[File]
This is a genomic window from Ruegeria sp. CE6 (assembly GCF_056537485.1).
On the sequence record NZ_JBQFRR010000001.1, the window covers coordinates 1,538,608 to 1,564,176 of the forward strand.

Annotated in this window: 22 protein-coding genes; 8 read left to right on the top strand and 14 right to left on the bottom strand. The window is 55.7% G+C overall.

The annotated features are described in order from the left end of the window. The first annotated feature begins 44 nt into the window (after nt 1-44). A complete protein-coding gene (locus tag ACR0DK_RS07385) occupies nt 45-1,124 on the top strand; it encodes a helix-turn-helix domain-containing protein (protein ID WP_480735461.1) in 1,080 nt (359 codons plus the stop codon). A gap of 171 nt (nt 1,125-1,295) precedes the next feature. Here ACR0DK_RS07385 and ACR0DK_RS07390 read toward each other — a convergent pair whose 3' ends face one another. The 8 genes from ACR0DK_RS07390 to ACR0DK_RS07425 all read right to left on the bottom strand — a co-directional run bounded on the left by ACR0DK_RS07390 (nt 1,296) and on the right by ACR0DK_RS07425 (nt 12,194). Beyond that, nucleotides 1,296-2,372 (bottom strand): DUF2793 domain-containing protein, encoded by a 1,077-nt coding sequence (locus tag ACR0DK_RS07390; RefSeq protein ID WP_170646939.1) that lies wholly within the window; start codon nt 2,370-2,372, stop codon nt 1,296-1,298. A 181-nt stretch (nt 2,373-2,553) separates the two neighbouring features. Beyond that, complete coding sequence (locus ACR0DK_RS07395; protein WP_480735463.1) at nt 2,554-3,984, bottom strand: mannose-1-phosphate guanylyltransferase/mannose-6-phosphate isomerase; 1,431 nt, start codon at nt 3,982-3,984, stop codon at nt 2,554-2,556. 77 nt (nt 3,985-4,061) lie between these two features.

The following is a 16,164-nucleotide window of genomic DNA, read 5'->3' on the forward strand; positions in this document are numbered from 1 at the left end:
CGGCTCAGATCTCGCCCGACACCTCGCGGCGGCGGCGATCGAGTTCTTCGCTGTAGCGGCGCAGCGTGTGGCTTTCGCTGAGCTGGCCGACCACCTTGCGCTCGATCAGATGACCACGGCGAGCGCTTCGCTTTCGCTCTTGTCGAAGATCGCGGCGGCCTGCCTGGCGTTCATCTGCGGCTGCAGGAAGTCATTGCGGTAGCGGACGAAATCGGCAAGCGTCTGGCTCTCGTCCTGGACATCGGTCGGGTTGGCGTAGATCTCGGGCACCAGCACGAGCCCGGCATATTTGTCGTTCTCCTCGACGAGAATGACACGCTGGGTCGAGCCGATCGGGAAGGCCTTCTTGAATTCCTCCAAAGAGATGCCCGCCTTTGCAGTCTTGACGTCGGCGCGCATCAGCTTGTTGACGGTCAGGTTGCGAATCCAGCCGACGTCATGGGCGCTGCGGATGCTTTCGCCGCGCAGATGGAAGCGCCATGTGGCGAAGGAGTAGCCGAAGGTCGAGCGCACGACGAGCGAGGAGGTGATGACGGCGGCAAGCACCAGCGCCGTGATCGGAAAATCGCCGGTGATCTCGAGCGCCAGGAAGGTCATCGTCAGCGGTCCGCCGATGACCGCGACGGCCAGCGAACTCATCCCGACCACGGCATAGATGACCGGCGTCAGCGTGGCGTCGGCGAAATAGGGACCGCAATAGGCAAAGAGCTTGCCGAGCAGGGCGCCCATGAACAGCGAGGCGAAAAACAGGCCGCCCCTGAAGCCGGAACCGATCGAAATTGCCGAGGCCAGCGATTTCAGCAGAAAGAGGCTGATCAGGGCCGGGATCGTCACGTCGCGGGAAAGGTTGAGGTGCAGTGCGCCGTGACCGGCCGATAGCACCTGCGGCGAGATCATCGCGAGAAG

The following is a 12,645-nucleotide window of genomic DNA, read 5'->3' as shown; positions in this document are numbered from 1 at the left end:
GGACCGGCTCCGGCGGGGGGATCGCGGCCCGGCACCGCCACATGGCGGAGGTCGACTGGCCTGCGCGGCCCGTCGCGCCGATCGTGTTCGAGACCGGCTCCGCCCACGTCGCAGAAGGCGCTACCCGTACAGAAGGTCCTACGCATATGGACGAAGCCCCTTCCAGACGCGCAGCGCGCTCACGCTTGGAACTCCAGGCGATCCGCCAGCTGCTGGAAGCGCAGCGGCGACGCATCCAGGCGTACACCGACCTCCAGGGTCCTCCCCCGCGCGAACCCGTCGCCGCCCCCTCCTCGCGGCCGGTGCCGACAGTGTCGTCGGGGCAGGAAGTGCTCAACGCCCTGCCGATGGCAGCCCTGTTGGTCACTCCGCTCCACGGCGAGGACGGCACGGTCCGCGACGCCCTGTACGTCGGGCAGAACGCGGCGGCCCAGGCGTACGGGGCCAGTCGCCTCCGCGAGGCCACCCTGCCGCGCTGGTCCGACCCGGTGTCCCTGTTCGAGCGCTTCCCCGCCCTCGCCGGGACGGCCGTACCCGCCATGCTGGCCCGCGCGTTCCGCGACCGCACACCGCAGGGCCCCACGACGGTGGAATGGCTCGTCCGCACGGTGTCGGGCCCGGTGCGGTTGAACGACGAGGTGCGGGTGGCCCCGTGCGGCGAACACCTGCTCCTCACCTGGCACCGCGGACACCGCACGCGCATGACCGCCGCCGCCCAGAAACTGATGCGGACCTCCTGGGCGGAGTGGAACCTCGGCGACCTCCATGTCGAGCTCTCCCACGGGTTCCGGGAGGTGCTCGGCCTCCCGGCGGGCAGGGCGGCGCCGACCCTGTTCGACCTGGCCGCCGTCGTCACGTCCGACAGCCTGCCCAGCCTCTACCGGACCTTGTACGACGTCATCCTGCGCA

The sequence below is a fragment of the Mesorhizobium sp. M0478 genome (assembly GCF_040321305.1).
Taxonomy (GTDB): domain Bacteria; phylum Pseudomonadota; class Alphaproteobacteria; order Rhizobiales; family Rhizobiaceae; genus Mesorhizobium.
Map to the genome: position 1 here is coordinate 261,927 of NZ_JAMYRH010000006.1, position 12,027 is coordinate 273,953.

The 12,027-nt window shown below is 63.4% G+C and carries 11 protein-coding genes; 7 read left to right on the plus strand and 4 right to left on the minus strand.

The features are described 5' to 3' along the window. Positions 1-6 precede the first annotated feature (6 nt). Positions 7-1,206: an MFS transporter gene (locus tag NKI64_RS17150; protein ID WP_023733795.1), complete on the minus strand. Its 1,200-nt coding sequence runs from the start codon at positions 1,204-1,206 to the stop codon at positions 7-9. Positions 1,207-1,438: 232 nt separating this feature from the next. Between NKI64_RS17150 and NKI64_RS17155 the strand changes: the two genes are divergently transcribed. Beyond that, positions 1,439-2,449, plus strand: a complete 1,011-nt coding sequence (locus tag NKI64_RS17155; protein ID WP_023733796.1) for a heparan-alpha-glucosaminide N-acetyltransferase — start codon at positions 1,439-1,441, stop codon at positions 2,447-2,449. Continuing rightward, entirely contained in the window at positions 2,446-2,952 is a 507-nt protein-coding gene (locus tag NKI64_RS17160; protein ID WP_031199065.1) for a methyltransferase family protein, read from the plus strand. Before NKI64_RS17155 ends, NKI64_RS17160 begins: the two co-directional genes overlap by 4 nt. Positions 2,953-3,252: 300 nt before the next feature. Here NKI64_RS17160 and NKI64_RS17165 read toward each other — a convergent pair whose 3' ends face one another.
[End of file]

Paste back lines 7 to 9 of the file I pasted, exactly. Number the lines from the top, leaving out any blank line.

The following is a 12,645-nucleotide window of genomic DNA, read 5'->3' as shown; positions in this document are numbered from 1 at the left end:
GGACCGGCTCCGGCGGGGGGATCGCGGCCCGGCACCGCCACATGGCGGAGGTCGACTGGCCTGCGCGGCCCGTCGCGCCGATCGTGTTCGAGACCGGCTCCGCCCACGTCGCAGAAGGCGCTACCCGTACAGAAGGTCCTACGCATATGGACGAAGCCCCTTCCAGACGCGCAGCGCGCTCACGCTTGGAACTCCAGGCGATCCGCCAGCTGCTGGAAGCGCAGCGGCGACGCATCCAGGCGTACACCGACCTCCAGGGTCCTCCCCCGCGCGAACCCGTCGCCGCCCCCTCCTCGCGGCCGGTGCCGACAGTGTCGTCGGGGCAGGAAGTGCTCAACGCCCTGCCGATGGCAGCCCTGTTGGTCACTCCGCTCCACGGCGAGGACGGCACGGTCCGCGACGCCCTGTACGTCGGGCAGAACGCGGCGGCCCAGGCGTACGGGGCCAGTCGCCTCCGCGAGGCCACCCTGCCGCGCTGGTCCGACCCGGTGTCCCTGTTCGAGCGCTTCCCCGCCCTCGCCGGGACGGCCGTACCCGCCATGCTGGCCCGCGCGTTCCGCGACCGCACACCGCAGGGCCCCACGACGGTGGAATGGCTCGTCCGCACGGTGTCGGGCCCGGTGCGGTTGAACGACGAGGTGCGGGTGGCCCCGTGCGGCGAACACCTGCTCCTCACCTGGCACCGCGGACACCGCACGCGCATGACCGCCGCCGCCCAGAAACTGATGCGGACCTCCTGGGCGGAGTGGAACCTCGGCGACCTCCATGTCGAGCTCTCCCACGGGTTCCGGGAGGTGCTCGGCCTCCCGGCGGGCAGGGCGGCGCCGACCCTGTTCGACCTGGCCGCCGTCGTCACGTCCGACAGCCTGCCCAGCCTCTACCGGACCTTGTACGACGTCATCCTGCGCA

The sequence below is a fragment of the Mesorhizobium sp. M0478 genome (assembly GCF_040321305.1).